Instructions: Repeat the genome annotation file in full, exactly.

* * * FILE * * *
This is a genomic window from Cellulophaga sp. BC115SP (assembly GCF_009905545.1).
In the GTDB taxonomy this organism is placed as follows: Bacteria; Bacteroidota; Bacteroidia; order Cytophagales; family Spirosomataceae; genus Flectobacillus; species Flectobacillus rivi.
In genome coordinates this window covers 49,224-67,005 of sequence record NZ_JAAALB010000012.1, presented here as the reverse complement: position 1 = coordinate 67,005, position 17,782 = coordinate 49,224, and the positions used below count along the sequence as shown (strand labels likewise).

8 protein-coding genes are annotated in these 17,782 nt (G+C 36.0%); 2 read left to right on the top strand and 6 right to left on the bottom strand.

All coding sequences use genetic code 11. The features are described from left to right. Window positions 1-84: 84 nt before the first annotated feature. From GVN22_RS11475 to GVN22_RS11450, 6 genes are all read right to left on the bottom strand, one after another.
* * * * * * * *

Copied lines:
This is a genomic window from Cellulophaga sp. BC115SP (assembly GCF_009905545.1).
In the GTDB taxonomy this organism is placed as follows: Bacteria; Bacteroidota; Bacteroidia; order Cytophagales; family Spirosomataceae; genus Flectobacillus; species Flectobacillus rivi.
In genome coordinates this window covers 49,224-67,005 of sequence record NZ_JAAALB010000012.1, presented here as the reverse complement: position 1 = coordinate 67,005, position 17,782 = coordinate 49,224, and the positions used below count along the sequence as shown (strand labels likewise).

8 protein-coding genes are annotated in these 17,782 nt (G+C 36.0%); 2 read left to right on the top strand and 6 right to left on the bottom strand.

All coding sequences use genetic code 11. The features are described from left to right. Window positions 1-84: 84 nt before the first annotated feature. From GVN22_RS11475 to GVN22_RS11450, 6 genes are all read right to left on the bottom strand, one after another.